Current Size: 100%
You are hereHome » Home » Supplements for Glaucoma
Oral Omega-3 Supplementation Lowers Eye Pressure
Oral Omega-3 Supplementation Lowers Intraocular Pressure in Normotensive Adults
Elevated intraocular pressure (abbreviated IOP, and also called eye pressure) is the only medically treatable risk factor for the sight-threatening eye disease, glaucoma. In this study, researchers investigated whether oral omega-3 fish oil supplements affect intraocular pressure in normotensive adults.
The conclusion of the study states, "Oral omega-3 supplementation for 3 months significantly reduced IOP in normotensive adults."
Full Text paper attached. See link below.
Introduction section from the paper:
Increasing scientific evidence supports an association between dietary factors and long-term health outcomes. Of particular interest has been whether dietary omega-3 essential fatty acids (EFAs) can prevent and/or provide therapeutic management in a range of general health conditions, including cardiovascular disease, hyperlipidemia, and systemic inflammatory disease. Humans cannot form EFAs in vivo and must ingest them from dietary sources.
Omega-3 fatty acids exist as short- (α-linolenic acid [ALA]) and long-chain (eicosapentaenoic acid [EPA] and docosahexaenoic acid [DHA]) subtypes. The omega-6 fatty acids are the other major class, which derive from the diet in the form of linolenic acid. As omega-3 and omega-6 fatty acids compete in vivo for enzymes regulating their metabolism, the ratio of consumed omega-3 to omega-6 EFAs determines the inflammatory status of the body, with omega-3s biasing prostaglandin metabolism towards the production of anti-inflammatory eicosanoids.
Diets rich in omega-3 EFAs are associated with a reduced risk of coronary heart disease mortality, attenuated age-related cognitive decline, and a decreased risk of late-stage age-related macular degeneration. In addition, significant literature has considered the association between omega-3 fatty acid intake and eye health. Omega-3 EFA deprivation may predispose individuals to ocular disease in later life. It follows that the potential benefit of omega-3 fatty acid supplementation has undergone evaluation in clinical trials in eye diseases that show an increased prevalence with age, particularly age-related macular degeneration and dry eye disease.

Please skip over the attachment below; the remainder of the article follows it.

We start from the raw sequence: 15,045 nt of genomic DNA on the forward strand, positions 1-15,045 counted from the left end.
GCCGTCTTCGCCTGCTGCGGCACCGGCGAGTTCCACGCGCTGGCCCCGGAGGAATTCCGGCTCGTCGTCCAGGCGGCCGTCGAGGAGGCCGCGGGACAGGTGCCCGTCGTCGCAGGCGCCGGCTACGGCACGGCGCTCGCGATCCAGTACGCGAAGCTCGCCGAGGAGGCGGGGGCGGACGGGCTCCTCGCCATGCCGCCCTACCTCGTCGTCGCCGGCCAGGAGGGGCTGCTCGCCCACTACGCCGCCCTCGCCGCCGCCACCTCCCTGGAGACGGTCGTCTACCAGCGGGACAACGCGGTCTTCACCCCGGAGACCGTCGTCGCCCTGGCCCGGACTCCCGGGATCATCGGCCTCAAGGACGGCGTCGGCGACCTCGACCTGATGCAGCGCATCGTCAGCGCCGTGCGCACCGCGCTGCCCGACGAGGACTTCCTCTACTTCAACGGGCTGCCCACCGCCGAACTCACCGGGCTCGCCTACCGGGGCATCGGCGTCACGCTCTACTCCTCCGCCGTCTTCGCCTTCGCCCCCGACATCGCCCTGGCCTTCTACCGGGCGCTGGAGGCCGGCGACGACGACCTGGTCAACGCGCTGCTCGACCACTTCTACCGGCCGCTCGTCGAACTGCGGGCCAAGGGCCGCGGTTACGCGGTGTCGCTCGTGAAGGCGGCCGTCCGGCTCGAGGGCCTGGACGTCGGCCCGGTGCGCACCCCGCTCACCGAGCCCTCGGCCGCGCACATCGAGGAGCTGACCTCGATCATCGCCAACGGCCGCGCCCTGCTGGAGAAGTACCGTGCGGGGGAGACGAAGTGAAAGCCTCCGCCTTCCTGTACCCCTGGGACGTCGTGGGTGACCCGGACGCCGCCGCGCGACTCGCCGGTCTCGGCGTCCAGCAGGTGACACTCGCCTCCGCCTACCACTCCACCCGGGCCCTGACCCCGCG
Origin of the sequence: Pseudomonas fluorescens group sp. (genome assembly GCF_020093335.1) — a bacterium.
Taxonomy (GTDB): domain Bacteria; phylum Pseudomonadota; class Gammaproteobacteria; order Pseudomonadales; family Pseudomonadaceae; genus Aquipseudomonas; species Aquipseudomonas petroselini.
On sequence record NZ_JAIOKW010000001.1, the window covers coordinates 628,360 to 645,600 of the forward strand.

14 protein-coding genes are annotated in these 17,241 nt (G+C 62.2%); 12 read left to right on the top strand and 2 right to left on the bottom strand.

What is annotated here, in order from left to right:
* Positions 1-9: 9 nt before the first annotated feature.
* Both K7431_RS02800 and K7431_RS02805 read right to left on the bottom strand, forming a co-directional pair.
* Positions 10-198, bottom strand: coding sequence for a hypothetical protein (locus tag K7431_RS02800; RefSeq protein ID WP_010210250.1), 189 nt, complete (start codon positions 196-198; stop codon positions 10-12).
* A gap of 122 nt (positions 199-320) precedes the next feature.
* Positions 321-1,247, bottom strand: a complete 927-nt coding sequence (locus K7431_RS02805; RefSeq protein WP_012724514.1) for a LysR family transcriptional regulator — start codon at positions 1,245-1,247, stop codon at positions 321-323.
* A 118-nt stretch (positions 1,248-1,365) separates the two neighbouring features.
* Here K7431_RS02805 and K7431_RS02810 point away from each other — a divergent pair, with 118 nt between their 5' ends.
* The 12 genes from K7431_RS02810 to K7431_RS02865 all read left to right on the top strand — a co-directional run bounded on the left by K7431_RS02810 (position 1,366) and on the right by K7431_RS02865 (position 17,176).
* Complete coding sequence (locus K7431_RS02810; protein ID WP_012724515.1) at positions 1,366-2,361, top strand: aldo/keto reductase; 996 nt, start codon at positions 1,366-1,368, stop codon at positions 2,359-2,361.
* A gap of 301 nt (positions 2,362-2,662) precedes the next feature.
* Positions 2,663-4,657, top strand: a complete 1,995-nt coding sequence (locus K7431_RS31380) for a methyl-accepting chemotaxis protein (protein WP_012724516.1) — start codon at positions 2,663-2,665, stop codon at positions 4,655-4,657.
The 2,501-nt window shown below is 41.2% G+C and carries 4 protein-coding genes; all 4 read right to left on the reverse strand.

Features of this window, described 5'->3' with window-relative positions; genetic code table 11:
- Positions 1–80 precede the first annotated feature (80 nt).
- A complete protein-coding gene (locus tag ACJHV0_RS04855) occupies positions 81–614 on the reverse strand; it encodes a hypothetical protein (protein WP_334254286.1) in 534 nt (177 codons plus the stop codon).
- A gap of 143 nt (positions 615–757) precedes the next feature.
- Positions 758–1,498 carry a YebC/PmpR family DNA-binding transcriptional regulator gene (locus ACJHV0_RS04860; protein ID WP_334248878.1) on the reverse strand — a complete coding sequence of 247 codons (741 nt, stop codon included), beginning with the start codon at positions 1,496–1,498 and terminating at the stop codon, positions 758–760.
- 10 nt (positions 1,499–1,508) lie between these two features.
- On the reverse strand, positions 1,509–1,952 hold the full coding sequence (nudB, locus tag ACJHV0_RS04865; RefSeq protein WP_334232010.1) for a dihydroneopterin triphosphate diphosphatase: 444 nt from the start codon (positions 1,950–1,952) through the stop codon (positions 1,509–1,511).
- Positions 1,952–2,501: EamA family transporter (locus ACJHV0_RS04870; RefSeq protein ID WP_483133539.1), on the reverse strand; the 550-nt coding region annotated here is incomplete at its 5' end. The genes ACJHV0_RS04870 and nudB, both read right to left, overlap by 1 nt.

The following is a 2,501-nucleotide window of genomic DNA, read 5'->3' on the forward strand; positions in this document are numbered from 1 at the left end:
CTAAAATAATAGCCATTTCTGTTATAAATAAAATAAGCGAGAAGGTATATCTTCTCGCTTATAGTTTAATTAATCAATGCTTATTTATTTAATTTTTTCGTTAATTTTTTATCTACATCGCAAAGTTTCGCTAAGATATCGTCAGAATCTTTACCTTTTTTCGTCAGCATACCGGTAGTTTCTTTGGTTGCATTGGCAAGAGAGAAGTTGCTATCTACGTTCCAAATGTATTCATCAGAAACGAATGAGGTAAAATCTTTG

Another significant eye disease that shows an age-dependent increase in prevalence is glaucoma, the second major cause of blindness worldwide. Currently, the major modifiable risk factor for glaucoma is elevated intraocular pressure (IOP). Reducing IOP is the mainstay of glaucoma treatment, and is achieved typically by medical management using topical IOP-lowering agents as first-line therapy. Identification of other targetable risk factors has the potential to enhance intervention options for managing the disease.
It is noteworthy that IOP tends to increase with age in Western populations, but the opposite trend occurs in traditional Japanese populations, who have higher dietary intakes of polyunsaturated fats. A large prospective cohort study, undertaken in Europe and involving >17,000 participants, showed an association between the ratio of consumed omega-3 to omega-6 fatty acids and incident glaucoma, especially among older individuals. Most recently, data from the National Health and Nutrition Examination Survey (NHANES, 2005–2008), a cross-sectional survey involving 3865 participants from the United States, showed that increased daily consumption of the long-chain, polyunsaturated omega-3 fatty acids, EPA, and DHA, was associated with a lower likelihood of glaucomatous optic neuropathy. In that study, the odds of an individual having glaucoma were nearly three times as high in participants whose daily dietary total long-chain omega-3 consumption level was in the second and third quartiles, compared to those in the first quartile. Furthermore, evidence from animal studies indicates the potential to modify IOP by up to 23% through omega-3 dietary manipulation. Taken together, these findings suggest that omega-3 intake may modulate IOP in humans. However, to our knowledge the effect of omega-3 supplementation on IOP in normotensive adults has not been investigated previously.
We analyzed pooled data from two double-masked, randomized, placebo-controlled trials (RCTs) to investigate whether a 3-month period of oral omega-3 supplementation significantly alters IOP in a population of normotensive adults consuming a typical Western diet.
Full Text paper attached. See link below.